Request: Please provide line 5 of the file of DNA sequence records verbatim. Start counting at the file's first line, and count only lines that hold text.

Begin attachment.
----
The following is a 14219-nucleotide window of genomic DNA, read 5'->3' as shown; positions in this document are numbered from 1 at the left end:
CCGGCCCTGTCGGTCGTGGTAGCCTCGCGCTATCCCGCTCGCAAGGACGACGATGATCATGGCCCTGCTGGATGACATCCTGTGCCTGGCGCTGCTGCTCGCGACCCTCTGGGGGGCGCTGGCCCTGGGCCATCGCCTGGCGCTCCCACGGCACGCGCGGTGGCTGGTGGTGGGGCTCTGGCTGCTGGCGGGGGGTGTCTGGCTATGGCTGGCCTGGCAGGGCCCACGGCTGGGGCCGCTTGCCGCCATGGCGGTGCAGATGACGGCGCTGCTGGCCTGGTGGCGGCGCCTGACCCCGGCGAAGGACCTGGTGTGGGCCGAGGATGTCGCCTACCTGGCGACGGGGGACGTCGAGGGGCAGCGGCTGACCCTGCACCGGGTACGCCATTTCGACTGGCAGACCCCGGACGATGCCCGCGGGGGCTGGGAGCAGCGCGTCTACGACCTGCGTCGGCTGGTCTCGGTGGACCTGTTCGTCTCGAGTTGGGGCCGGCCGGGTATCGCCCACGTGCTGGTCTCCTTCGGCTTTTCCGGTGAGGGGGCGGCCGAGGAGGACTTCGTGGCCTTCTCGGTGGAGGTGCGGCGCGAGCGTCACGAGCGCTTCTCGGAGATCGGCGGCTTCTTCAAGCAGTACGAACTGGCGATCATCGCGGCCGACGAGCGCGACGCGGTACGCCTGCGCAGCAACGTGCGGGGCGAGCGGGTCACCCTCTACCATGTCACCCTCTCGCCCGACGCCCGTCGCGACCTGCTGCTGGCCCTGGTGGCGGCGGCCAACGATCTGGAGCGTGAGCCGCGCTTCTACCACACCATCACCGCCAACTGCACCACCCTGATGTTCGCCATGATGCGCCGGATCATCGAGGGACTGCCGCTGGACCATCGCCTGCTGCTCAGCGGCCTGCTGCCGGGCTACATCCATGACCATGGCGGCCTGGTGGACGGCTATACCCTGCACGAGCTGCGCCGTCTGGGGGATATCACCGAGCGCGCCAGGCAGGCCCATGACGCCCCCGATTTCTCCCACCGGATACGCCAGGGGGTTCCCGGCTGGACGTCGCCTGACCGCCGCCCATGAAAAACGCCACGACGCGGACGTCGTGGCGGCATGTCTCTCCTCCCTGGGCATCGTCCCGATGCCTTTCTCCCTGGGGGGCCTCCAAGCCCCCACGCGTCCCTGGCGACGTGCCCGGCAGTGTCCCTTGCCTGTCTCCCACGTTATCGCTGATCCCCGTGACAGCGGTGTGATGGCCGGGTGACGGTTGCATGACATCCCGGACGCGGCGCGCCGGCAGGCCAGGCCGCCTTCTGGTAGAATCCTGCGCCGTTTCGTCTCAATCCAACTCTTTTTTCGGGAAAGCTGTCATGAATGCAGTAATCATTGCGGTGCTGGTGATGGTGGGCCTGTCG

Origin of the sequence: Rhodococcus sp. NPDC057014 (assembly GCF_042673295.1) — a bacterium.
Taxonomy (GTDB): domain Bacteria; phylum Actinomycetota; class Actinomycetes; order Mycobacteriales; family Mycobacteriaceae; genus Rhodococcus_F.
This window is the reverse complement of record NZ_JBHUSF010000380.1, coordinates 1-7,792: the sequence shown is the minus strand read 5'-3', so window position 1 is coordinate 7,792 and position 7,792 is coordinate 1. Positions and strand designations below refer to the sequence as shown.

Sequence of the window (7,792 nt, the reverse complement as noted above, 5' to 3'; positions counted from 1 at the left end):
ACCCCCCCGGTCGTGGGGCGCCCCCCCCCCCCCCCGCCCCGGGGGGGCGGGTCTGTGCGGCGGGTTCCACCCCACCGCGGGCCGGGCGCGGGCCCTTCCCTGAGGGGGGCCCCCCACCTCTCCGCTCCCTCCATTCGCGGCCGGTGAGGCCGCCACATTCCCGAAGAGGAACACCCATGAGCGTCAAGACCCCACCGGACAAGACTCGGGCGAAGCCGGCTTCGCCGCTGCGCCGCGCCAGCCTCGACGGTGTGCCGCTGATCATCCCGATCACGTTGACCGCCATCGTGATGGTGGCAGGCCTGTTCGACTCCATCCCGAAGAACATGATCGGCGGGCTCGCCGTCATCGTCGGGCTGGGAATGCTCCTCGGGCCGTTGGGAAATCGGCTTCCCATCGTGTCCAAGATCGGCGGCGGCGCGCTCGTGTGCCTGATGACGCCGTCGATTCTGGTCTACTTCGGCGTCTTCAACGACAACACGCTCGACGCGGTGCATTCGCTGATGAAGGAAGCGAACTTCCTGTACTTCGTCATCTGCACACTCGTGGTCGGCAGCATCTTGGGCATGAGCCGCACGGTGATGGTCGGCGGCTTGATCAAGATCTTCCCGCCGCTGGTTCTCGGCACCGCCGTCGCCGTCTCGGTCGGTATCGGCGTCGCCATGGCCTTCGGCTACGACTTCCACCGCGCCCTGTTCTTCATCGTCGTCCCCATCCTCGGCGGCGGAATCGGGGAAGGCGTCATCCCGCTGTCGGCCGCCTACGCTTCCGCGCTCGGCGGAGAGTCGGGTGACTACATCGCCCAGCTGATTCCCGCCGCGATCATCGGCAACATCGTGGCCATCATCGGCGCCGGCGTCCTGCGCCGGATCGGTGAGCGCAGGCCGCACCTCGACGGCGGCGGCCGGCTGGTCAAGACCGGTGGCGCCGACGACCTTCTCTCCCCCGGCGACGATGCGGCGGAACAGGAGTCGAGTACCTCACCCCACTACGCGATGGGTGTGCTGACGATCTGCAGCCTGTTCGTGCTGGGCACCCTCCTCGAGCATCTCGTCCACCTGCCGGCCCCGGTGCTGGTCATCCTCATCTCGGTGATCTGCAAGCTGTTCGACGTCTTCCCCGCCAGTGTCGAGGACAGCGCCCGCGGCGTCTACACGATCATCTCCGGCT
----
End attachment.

This window is the reverse complement of record NZ_JBHUSF010000380.1, coordinates 1-7,792: the sequence shown is the minus strand read 5'-3', so window position 1 is coordinate 7,792 and position 7,792 is coordinate 1. Positions and strand designations below refer to the sequence as shown.